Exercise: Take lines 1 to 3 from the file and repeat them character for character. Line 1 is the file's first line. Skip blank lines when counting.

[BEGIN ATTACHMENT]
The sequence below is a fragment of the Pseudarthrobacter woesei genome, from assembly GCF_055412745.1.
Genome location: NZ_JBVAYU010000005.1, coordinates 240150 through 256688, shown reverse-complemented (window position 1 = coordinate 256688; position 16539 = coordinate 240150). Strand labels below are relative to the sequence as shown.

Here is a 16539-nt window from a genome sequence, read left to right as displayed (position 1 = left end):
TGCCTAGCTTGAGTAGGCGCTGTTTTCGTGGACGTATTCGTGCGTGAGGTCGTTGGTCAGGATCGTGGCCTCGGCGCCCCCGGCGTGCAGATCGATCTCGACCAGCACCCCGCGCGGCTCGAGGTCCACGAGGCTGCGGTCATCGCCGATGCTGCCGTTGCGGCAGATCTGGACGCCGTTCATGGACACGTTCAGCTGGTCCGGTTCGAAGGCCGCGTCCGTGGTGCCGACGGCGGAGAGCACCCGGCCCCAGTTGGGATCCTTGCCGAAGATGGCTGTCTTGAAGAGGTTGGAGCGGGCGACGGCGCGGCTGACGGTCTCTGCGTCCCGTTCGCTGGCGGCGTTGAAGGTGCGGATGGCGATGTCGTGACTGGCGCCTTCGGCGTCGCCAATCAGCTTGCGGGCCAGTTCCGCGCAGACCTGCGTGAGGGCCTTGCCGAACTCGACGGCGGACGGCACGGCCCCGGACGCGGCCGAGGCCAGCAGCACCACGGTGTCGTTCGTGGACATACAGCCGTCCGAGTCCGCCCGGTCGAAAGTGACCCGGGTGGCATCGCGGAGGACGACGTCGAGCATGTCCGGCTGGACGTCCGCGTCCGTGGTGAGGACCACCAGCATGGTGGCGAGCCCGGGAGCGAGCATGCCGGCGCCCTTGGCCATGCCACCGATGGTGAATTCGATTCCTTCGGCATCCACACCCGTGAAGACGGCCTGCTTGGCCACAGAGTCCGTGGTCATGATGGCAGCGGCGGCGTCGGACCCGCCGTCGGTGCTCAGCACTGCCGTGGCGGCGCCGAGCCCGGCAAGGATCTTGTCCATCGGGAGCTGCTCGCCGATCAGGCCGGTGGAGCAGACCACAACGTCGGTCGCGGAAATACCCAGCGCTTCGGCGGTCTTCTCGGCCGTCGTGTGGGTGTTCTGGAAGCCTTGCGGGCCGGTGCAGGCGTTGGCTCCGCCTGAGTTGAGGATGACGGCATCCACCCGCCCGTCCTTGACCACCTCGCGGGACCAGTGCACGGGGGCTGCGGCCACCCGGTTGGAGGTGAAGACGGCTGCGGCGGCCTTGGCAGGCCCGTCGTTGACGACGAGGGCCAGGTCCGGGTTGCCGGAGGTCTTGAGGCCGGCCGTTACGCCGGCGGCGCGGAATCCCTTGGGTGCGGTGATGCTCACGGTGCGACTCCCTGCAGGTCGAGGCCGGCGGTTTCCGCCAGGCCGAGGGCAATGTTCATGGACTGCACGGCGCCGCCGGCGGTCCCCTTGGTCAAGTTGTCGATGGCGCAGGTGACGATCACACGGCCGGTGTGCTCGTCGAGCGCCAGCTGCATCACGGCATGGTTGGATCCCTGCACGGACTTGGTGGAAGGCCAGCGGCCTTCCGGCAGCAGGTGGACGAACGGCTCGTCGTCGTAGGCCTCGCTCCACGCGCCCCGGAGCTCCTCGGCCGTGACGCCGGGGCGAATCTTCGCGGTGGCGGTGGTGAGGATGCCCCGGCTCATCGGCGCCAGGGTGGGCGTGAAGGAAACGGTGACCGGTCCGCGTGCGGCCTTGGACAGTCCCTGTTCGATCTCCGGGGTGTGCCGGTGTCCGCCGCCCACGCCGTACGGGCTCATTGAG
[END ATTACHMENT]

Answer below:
The sequence below is a fragment of the Pseudarthrobacter woesei genome, from assembly GCF_055412745.1.
Genome location: NZ_JBVAYU010000005.1, coordinates 240150 through 256688, shown reverse-complemented (window position 1 = coordinate 256688; position 16539 = coordinate 240150). Strand labels below are relative to the sequence as shown.

Here is a 16539-nt window from a genome sequence, read left to right as displayed (position 1 = left end):